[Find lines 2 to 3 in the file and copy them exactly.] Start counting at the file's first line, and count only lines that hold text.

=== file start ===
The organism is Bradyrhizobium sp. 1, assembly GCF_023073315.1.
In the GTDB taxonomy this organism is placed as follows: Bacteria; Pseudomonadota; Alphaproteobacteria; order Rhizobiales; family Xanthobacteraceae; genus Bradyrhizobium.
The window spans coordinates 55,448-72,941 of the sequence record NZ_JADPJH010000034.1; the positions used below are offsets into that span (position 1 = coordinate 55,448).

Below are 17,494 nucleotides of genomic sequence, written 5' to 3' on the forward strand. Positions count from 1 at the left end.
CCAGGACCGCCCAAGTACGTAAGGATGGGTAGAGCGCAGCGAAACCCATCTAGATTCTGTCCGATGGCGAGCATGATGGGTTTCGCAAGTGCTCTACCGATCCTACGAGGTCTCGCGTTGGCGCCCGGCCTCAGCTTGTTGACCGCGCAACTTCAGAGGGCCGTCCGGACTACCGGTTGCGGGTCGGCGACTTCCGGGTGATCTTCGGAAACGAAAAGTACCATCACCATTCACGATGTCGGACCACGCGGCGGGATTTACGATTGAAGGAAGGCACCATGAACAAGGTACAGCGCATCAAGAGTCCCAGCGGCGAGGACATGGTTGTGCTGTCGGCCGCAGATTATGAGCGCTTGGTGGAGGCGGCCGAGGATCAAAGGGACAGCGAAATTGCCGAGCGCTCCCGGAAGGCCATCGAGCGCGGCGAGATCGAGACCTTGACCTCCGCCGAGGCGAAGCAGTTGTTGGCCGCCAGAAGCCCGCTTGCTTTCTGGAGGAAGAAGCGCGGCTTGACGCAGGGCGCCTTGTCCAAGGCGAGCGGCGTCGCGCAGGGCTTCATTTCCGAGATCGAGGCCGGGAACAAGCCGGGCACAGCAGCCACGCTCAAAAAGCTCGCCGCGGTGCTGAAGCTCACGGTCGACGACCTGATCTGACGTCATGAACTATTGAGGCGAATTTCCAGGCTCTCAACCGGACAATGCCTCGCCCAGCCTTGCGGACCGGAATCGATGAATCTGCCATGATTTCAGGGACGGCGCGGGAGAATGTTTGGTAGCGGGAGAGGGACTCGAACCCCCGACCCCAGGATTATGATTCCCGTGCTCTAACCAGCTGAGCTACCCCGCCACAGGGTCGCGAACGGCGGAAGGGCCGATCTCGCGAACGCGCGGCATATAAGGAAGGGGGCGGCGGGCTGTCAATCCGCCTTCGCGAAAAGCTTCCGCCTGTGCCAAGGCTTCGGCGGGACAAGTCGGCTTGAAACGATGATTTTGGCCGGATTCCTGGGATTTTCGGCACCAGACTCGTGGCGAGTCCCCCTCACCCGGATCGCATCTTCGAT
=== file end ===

In the GTDB taxonomy this organism is placed as follows: Bacteria; Pseudomonadota; Alphaproteobacteria; order Rhizobiales; family Xanthobacteraceae; genus Bradyrhizobium.
The window spans coordinates 55,448-72,941 of the sequence record NZ_JADPJH010000034.1; the positions used below are offsets into that span (position 1 = coordinate 55,448).